Letting the noise of thinking subside

Chase Twichell writes poetry and practices Zen. In No Imaginary Fences, Twichell compares zazen and poetry saying they might seem to come from different planets, since one is languageless and the other expressive, but both are primarily concerned with the quality of attention one pays to the world.

‘In zazen, we sit without moving and study, without judgment, what the mind does. The mind is very, very busy! It dislikes silence and stillness. It thinks, and thinking gets in the way of seeing things as they actually are, free of all of our associations and distractions. To me, writing poems requires the same kind of concentration, and the same patience, to let the noise of thinking subside.’

Sometimes poetry sneaks in when you least expect it. The chosen words are more than the sum of their parts. The gestalt of a poem is not constructed. It arrives, using the words as its bridge. The task is to make the best possible choices for that bridge. Letting the noise of thinking subside might seem like the wrong direction; writing is an act of doing rather than not-doing.

Twichell has an answer for this.

It’s said that poetry goes where prose can’t, and I’d add that Zen goes where poetry can’t. But poetry gets closer than anything else.

This short video A Day in the Life of a Zen Monk includes the practice of zazen.


Letting something creep, crawl, flash or thunder in…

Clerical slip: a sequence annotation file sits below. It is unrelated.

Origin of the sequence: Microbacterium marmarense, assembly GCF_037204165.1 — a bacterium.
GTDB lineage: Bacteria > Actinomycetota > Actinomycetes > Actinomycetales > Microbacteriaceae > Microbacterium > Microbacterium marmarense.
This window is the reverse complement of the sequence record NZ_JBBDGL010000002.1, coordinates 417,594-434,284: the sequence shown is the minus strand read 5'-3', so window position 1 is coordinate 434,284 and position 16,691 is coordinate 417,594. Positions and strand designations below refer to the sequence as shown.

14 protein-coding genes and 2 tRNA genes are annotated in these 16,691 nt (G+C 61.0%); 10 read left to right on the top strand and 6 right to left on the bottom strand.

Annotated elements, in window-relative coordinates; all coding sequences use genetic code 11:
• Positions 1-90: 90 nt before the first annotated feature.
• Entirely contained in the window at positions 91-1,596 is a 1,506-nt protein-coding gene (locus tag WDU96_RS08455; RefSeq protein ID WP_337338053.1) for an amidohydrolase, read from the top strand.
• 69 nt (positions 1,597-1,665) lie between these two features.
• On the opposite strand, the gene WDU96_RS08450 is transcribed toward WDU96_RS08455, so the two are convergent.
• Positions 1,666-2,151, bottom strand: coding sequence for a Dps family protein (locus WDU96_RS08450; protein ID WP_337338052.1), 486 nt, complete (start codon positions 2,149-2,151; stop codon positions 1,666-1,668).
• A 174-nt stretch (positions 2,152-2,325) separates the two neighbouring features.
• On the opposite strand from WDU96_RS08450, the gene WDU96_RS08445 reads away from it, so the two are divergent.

Dylan Thomas

I suspect everyone has a different answer to the question of poetry and each answer would be valid. Resonance has no monopoly. I like the description given by Dylan Thomas. There are several versions of its origin online.  I don’t know which one is true so am breaking academic law and quoting without reference. It feels strange to do so!

‘You can tear a poem apart to see what makes it technically tick, and say to yourself, when the works are laid out before you, the vowels, the consonants, the rhymes or rhythms, ‘Yes, this is it. This is why the poem moves me so. It is because of the craftsmanship.’ But you’re back again where you began.

You’re back with the mystery of having been moved by words. The best craftsmanship always leaves holes and gaps in the works of the poem so that something that is not in the poem can creep, crawl, flash or thunder in.’

The sense of a poem tapping into a universal truth like an archetype or some other manifestation of the collective unconscious is often referred to. Poems need spaces which can bring different meanings to different people. Back where this began; poetry is individual and part of the success of a poem might be measured by the number the people it resonates with.

Simon Armitage – free ‘Poetry Testing Kit’

Simon Armitage poem on stone

Image from the Stanza Stones project, a 50 mile upland walk from Marsden to Ilkley visiting the Stanza Stones carved with poems by Simon Armitage.